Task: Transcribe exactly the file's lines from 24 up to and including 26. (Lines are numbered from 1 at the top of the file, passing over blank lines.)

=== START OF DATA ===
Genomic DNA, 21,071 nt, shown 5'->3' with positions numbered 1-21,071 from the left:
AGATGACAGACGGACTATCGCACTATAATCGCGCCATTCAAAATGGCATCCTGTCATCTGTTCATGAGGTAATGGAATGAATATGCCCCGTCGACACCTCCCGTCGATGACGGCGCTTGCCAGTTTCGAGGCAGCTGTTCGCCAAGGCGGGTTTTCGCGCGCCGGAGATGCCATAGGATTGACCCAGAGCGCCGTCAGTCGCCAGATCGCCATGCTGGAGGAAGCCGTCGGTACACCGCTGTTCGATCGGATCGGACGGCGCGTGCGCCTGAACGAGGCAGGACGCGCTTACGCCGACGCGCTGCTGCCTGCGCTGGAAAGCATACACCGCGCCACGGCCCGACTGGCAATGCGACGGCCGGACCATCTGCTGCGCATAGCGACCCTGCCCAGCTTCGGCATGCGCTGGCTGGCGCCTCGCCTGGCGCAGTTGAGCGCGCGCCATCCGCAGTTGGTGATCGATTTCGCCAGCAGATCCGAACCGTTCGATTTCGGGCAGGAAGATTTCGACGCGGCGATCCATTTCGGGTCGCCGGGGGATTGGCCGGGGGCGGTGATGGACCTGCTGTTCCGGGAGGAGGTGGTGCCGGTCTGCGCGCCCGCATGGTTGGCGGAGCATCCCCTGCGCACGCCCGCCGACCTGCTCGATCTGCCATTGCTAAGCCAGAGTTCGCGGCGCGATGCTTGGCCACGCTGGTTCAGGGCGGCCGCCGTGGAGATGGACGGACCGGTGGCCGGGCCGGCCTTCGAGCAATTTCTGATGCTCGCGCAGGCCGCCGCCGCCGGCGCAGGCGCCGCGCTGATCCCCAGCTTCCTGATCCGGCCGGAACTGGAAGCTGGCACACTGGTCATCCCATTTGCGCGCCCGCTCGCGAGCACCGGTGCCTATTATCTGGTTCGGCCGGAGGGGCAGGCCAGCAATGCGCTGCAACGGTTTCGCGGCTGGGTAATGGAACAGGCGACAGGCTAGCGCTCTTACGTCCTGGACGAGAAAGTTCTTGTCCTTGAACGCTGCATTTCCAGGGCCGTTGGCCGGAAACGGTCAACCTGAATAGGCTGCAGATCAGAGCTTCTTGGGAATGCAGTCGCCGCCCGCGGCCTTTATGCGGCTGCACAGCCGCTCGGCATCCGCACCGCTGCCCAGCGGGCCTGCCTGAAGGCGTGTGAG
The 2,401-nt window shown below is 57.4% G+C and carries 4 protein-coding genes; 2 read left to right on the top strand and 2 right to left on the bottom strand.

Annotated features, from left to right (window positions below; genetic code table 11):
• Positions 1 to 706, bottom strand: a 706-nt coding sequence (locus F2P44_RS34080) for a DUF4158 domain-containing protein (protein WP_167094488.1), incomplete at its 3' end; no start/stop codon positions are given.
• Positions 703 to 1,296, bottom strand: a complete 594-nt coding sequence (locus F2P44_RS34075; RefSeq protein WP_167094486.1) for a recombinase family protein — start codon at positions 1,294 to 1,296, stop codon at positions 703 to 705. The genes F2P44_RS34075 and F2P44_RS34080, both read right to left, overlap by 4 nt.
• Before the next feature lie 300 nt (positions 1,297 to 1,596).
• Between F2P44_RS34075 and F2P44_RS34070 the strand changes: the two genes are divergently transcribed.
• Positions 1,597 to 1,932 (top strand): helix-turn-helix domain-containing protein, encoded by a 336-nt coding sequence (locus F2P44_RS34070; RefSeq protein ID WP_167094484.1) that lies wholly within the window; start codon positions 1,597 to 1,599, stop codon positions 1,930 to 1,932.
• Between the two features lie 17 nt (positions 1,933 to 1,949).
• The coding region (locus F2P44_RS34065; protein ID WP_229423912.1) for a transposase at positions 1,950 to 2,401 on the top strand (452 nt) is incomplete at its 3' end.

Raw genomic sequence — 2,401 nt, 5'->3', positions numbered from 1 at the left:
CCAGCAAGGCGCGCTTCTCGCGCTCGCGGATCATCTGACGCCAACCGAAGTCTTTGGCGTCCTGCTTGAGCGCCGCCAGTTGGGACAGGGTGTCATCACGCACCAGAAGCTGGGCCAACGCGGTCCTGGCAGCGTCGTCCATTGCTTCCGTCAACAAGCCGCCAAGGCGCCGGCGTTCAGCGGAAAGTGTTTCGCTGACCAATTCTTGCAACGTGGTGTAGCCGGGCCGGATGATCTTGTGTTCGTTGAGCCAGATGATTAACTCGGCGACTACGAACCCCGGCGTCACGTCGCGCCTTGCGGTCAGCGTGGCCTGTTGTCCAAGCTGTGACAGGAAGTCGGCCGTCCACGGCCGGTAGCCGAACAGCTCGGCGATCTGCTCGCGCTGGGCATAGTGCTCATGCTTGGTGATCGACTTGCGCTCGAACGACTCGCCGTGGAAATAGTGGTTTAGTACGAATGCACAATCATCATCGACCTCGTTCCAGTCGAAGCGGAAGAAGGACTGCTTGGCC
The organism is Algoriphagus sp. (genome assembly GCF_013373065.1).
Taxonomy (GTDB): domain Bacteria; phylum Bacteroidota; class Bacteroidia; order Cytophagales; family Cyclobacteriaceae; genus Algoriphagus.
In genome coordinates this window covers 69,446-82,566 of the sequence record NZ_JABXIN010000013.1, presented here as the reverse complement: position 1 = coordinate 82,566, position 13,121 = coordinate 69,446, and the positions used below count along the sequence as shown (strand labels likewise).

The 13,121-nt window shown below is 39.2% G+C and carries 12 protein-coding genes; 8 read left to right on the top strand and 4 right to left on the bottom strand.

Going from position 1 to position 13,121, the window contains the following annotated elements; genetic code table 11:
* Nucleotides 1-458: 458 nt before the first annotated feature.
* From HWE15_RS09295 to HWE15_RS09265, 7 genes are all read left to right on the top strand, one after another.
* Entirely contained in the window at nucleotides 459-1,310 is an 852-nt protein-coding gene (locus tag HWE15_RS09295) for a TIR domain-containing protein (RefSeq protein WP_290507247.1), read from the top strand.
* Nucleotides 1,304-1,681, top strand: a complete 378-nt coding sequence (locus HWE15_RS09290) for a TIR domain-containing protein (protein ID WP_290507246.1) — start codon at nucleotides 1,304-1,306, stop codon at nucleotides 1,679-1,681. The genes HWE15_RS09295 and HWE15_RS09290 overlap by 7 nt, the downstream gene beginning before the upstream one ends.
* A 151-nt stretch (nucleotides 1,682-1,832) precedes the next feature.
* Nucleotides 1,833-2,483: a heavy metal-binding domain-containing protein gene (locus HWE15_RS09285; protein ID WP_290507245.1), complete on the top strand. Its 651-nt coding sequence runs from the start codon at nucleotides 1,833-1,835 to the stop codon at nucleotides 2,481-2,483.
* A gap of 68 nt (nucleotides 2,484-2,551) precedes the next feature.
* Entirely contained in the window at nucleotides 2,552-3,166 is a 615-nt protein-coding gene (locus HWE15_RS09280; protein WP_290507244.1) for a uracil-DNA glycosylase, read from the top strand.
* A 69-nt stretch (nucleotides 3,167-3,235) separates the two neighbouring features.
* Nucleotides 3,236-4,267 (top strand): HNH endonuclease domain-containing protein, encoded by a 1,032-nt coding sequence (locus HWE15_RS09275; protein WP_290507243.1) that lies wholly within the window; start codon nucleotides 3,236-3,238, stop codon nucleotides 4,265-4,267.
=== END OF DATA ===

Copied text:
* Nucleotides 1,833-2,483: a heavy metal-binding domain-containing protein gene (locus HWE15_RS09285; protein ID WP_290507245.1), complete on the top strand. Its 651-nt coding sequence runs from the start codon at nucleotides 1,833-1,835 to the stop codon at nucleotides 2,481-2,483.
* A gap of 68 nt (nucleotides 2,484-2,551) precedes the next feature.
* Entirely contained in the window at nucleotides 2,552-3,166 is a 615-nt protein-coding gene (locus HWE15_RS09280; protein WP_290507244.1) for a uracil-DNA glycosylase, read from the top strand.